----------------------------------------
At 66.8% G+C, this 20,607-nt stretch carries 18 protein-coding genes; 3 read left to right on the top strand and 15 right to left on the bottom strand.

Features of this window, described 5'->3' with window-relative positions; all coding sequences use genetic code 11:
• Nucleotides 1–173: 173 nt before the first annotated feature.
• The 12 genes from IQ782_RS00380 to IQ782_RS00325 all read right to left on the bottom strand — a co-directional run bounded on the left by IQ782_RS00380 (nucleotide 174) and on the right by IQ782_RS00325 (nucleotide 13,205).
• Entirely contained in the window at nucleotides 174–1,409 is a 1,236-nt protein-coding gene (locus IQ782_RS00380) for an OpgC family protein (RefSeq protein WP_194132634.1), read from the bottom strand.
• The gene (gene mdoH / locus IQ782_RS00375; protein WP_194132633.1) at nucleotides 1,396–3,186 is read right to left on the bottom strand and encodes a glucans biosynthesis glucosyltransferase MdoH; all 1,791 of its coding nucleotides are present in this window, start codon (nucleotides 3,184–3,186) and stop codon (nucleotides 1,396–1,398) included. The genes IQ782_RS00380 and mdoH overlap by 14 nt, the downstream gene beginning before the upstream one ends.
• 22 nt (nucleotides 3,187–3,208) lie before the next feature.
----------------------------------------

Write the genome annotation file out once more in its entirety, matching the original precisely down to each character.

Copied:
At 66.8% G+C, this 20,607-nt stretch carries 18 protein-coding genes; 3 read left to right on the top strand and 15 right to left on the bottom strand.

Features of this window, described 5'->3' with window-relative positions; all coding sequences use genetic code 11:
• Nucleotides 1–173: 173 nt before the first annotated feature.
• The 12 genes from IQ782_RS00380 to IQ782_RS00325 all read right to left on the bottom strand — a co-directional run bounded on the left by IQ782_RS00380 (nucleotide 174) and on the right by IQ782_RS00325 (nucleotide 13,205).
• Entirely contained in the window at nucleotides 174–1,409 is a 1,236-nt protein-coding gene (locus IQ782_RS00380) for an OpgC family protein (RefSeq protein WP_194132634.1), read from the bottom strand.
• The gene (gene mdoH / locus IQ782_RS00375; protein WP_194132633.1) at nucleotides 1,396–3,186 is read right to left on the bottom strand and encodes a glucans biosynthesis glucosyltransferase MdoH; all 1,791 of its coding nucleotides are present in this window, start codon (nucleotides 3,184–3,186) and stop codon (nucleotides 1,396–1,398) included. The genes IQ782_RS00380 and mdoH overlap by 14 nt, the downstream gene beginning before the upstream one ends.
• 22 nt (nucleotides 3,187–3,208) lie before the next feature.